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“I’m not a role model.”  How many times have you heard that?  Many, many times.  I’m not a HUGE sports fan.  Not like my wonderful father and super-cool sister.  I mean, yes – I played sports in middle school and I love going to Nationals Stadium (just like I loved watching the Braves).  And yeah – I’ll watch college basketball if someone else is watching and I happen to be in the room.  But, unlike some members of my family (see above), I don’t play in a fantasy football league, I don’t know the names or records of any of the players or teams, and my heart would not be broken if my cable package didn’t include ESPN.  (Wait.  Does my cable package include ESPN?  Note to self:  check cable package).

So I’m not a sports aficionado. But one thing I do remember about sports – insert any sport here – back in the day is that these up-and-comers would grab the attention of the media and fans, then they’d say or do something that “let us down.”  And then the superstar would say, “I’m not a role model.”  And I get that.  Dude’s just trying to live his life, deal with the spotlight, and get some time on the court/field/diamond/whatever. I’m not saying that’s an excuse for bad behavior.  I’m just saying I kinda sorta get it.  Stay with me.

The handful of you who are loyal enough to read this blog (love ya!) know that I was diagnosed with breast cancer a while back.  And yes, I know I’m breaking my promise about this not turning into a cancer blog, but I did blog about vacation in July so give me a break!  Anyway.  Breast cancer.  In May I had a bilateral mastectomy.  That kind of sucked.  But I avoided chemotherapy and radiation, so that’s good.  I’m feeling great and I’m just going about my regular (generally boring) business.  I realize that I am very lucky.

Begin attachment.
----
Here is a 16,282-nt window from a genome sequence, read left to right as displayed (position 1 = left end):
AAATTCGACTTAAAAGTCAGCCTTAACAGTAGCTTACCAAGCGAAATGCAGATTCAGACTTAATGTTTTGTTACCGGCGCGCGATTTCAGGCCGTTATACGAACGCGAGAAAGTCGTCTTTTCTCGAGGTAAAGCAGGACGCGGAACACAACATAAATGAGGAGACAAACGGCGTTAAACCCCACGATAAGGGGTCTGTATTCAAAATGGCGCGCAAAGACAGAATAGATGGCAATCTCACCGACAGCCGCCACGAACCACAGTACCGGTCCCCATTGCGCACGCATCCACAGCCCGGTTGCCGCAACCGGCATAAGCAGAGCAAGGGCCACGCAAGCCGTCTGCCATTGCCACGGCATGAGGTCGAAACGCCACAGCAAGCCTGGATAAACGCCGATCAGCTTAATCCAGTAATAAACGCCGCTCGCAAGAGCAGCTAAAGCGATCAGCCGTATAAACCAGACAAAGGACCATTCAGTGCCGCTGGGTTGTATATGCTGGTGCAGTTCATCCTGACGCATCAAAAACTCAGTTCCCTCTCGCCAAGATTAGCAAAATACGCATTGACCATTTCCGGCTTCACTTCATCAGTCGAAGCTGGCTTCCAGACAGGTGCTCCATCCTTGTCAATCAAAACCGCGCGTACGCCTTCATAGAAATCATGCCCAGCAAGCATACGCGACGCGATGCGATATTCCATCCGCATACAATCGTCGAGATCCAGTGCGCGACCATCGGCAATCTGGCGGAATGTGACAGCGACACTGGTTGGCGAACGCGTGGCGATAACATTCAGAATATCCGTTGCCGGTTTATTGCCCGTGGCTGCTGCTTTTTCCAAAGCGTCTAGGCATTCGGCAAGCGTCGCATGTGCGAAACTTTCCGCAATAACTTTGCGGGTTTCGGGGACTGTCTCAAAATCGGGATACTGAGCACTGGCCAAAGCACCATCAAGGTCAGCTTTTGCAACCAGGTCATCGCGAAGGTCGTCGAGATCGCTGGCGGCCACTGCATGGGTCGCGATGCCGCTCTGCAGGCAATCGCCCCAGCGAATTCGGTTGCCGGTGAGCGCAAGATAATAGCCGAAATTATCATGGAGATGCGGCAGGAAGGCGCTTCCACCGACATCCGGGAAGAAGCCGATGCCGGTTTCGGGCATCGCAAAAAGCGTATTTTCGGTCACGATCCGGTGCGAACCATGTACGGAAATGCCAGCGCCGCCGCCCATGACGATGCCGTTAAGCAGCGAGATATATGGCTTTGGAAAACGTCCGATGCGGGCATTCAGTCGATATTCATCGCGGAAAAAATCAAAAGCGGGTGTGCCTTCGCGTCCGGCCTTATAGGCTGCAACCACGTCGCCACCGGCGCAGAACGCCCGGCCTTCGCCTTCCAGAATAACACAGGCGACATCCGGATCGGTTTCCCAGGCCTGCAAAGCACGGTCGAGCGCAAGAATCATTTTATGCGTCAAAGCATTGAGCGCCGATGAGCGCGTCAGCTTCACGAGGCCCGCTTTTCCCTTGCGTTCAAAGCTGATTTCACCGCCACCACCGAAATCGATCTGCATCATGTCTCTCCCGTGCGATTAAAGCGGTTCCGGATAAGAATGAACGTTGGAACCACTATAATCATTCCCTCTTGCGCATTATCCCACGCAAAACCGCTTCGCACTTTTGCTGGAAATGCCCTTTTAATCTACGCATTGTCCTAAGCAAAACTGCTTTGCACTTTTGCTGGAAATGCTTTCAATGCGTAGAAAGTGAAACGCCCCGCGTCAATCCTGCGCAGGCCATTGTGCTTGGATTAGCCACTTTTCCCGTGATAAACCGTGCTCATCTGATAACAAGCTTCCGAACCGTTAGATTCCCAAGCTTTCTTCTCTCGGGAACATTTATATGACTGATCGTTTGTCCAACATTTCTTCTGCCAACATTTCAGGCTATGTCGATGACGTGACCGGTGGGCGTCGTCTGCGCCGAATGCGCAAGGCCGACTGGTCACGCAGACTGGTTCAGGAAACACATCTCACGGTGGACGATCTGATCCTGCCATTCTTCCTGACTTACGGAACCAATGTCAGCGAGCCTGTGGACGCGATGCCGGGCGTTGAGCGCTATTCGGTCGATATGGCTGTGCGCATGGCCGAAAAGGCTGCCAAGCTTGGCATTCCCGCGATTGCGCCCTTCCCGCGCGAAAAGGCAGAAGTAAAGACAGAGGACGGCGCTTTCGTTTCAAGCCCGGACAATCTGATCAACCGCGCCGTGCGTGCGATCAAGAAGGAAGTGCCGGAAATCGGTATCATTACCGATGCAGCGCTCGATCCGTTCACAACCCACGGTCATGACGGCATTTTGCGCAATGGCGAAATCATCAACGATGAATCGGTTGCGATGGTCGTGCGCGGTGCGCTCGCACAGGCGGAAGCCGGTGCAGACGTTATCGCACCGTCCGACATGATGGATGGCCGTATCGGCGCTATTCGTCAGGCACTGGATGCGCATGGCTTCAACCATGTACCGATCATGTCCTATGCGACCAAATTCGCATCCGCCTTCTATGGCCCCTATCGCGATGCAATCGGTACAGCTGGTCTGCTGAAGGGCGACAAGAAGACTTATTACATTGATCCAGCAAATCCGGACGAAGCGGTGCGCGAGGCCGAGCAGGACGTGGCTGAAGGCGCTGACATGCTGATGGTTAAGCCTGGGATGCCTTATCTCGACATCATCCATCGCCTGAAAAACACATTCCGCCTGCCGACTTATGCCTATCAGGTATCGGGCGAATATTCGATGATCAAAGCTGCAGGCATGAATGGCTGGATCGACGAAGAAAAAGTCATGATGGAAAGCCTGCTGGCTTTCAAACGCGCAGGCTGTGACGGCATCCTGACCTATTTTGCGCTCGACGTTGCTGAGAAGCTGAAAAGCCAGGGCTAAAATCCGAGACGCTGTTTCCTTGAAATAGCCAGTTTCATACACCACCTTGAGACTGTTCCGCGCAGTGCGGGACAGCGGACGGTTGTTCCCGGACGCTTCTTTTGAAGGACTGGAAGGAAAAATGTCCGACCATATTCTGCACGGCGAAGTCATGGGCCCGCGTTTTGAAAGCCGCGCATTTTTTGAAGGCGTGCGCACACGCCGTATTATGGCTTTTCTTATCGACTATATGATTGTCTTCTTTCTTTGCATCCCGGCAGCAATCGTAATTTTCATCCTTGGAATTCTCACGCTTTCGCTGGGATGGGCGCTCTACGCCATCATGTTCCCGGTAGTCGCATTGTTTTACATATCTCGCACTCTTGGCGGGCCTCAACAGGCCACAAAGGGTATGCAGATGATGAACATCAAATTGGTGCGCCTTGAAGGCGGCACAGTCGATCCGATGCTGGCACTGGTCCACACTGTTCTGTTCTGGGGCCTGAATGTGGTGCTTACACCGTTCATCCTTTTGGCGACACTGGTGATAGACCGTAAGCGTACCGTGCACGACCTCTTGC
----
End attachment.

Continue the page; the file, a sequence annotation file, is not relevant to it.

Now, this blog is linked to a couple of social networks that I belong to, which means that this blog was how I told most people about my cancer.  It was an easy way for me to process my thoughts and to get it out of the way.  People were very nice and very supportive – and I am really grateful for that.  Really.  But here’s where I circle back to the title of this post:  people have said they admire my positive outlook; that my attitude has been wonderful; that I’m strong.  Thank you.  But don’t let me fool you.  There were days when I was 100 percent negative; my attitude sucked; I wallowed in self-pity.

My point is that I’m human.  I don’t belong on a pedastal.  I’m not a role model.  Just like those guys on the basketball court/football field/baseball diamond.

I did the only thing I knew how to do, the thing that I believe most people would do:  I got up – even when I didn’t feel like it.  I moved forward.  Something shitty happened to me.  I consulted with experts who advised me on how to fix it.  We fixed it.  I moved forward.  Standing still was not an option.  Going back was out of the question.  I just kept moving.  (Does that make me a shark?  Don’t some sharks have to keep moving or they die?  Let’s go with that).

Don’t get me wrong.  I love to hear that I look fantastic, that I’ve got it together, that I’m the comeback kid.

But I’m not a special snowflake.  I’m not a hero.  I’m not a role model.  I’m just a girl, standing in front of a boy, asking him to love her.

Wait, what?


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